Briefing on the New Strategy for Afghanistan and Pakistan

The United States, in that interim — there’s going to be a big argument about who’s President from May 22nd to August 20th. The United States’ position could not be clearer, and President Obama has personally reviewed it and articulated it, and it’s worth repeating again today: We believe there should be continuity of government until the election — point number one.

Point number two: The United States will neither support nor oppose any candidate in these elections. In the meetings yesterday that the President had with the leadership, which we were privileged to be in, he was explicit on that.

And point number three: We believe the election should be free, fair, open, and the candidates should operate from a level playing field. We’ve reviewed this with President Karzai, we’ve reviewed it with the other candidates, and that’s really all we’re going to say on that subject.

MS. FLOURNOY: If I could just clarify one point on the topic of exit strategy, even as we ultimately consider transition of responsibilities in the security sector, one of the things that’s very clear in this strategy is a long-term commitment to assisting the Afghan people, in terms of economic and security assistance long-term, even as the security sector may transition over time. So I wanted to clarify that.

The other thing that, with regard to your question about connecting to the people, is I think there is a shift in strategy towards emphasizing more bottom-up approaches in development and governance at the district and provincial level to complement the investments we’re making at the national level in ministries and so forth.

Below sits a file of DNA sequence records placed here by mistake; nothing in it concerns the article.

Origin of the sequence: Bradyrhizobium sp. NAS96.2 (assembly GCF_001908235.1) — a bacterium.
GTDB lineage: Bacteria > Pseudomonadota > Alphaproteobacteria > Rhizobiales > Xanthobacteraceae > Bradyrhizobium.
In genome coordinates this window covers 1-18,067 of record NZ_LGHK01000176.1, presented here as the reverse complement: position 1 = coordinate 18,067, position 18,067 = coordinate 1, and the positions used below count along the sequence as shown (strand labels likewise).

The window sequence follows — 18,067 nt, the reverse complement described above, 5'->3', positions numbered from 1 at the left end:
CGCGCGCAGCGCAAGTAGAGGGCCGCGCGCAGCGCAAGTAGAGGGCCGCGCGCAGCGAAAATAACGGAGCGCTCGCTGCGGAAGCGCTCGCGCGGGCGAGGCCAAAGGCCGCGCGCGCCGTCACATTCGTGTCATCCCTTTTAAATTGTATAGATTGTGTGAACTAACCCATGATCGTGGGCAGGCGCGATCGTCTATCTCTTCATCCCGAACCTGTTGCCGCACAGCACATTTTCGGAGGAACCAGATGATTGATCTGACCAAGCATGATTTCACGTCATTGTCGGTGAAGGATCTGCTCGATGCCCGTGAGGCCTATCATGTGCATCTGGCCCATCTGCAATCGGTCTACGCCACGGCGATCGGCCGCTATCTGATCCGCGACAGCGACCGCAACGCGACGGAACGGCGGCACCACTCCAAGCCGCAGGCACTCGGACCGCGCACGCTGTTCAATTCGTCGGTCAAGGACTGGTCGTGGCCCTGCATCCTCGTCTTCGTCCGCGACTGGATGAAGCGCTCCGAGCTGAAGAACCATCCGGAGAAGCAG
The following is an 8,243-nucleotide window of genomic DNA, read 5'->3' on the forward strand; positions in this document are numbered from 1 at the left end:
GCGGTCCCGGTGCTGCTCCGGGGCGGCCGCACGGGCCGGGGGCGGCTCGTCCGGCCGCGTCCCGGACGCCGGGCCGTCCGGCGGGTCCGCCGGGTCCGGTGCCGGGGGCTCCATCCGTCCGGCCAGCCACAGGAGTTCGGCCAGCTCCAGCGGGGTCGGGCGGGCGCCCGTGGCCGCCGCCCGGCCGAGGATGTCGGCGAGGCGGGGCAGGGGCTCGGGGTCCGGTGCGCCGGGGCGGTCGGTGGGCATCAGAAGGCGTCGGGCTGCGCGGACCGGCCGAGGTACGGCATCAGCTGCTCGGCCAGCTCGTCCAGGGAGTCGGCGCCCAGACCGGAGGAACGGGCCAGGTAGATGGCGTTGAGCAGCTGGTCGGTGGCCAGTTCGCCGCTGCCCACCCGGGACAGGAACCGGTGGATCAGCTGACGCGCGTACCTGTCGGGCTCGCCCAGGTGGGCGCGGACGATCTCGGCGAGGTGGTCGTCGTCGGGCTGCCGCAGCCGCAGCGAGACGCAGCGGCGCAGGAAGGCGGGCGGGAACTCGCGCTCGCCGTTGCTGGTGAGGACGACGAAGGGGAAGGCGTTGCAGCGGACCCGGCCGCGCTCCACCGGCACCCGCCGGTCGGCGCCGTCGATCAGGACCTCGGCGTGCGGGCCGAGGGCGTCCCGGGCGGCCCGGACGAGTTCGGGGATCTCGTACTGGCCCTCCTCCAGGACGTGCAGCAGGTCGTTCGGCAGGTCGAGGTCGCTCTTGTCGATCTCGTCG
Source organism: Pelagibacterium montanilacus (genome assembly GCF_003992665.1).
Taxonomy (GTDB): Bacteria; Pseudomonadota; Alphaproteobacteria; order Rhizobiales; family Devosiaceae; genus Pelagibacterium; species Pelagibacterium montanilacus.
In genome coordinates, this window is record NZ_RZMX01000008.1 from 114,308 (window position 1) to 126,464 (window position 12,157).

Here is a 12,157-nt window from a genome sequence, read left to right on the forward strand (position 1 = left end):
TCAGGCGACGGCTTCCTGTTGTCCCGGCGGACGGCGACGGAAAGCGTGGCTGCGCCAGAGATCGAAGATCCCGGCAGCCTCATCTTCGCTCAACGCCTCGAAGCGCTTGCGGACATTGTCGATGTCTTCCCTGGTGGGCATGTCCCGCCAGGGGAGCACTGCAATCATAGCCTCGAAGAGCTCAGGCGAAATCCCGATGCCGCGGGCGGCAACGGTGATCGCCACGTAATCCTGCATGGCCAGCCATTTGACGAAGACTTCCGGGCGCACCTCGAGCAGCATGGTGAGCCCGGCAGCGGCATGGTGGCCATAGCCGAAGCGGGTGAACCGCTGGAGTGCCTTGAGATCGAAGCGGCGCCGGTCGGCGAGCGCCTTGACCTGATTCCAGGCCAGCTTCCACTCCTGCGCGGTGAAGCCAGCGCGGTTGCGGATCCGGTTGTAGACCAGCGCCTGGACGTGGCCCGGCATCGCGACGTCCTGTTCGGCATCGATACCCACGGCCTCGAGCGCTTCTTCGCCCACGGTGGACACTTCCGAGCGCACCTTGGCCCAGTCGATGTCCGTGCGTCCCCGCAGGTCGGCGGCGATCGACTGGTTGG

MR. RIEDEL: And in that regard, that’s one of the most important things the President mentioned, but which could get otherwise missed: agricultural-sector job creation. We’re talking to Secretary Vilsack about that; the U.S. Department of Agriculture is going to get much more involved.

This is a rural country. There is no agricultural — senior agricultural attaché in the mission right now. AID and USDA don’t work together. We’re going to fix all that, I hope. We’re going to go to — we’re going to emphasize wheat; it’s a wheat culture, and the current wheat is very low in nutrients. President Obama is personally enthusiastic and interested in this. Tom Vilsack will be part of our next trilateral meeting; he wasn’t part of the first one.

So that’s what Michelle means by ground-up. We also want to work on training district-level officials in Afghanistan. There are 396 districts in Afghanistan. There’s been no training at that level. There are lots of things like that we can do. It’s not nation building; it’s what you do to help a country that is in need. They have a nation; we need to help them stand on their own feet.

Q What’s happening in terms of an increase in troops among our allies?

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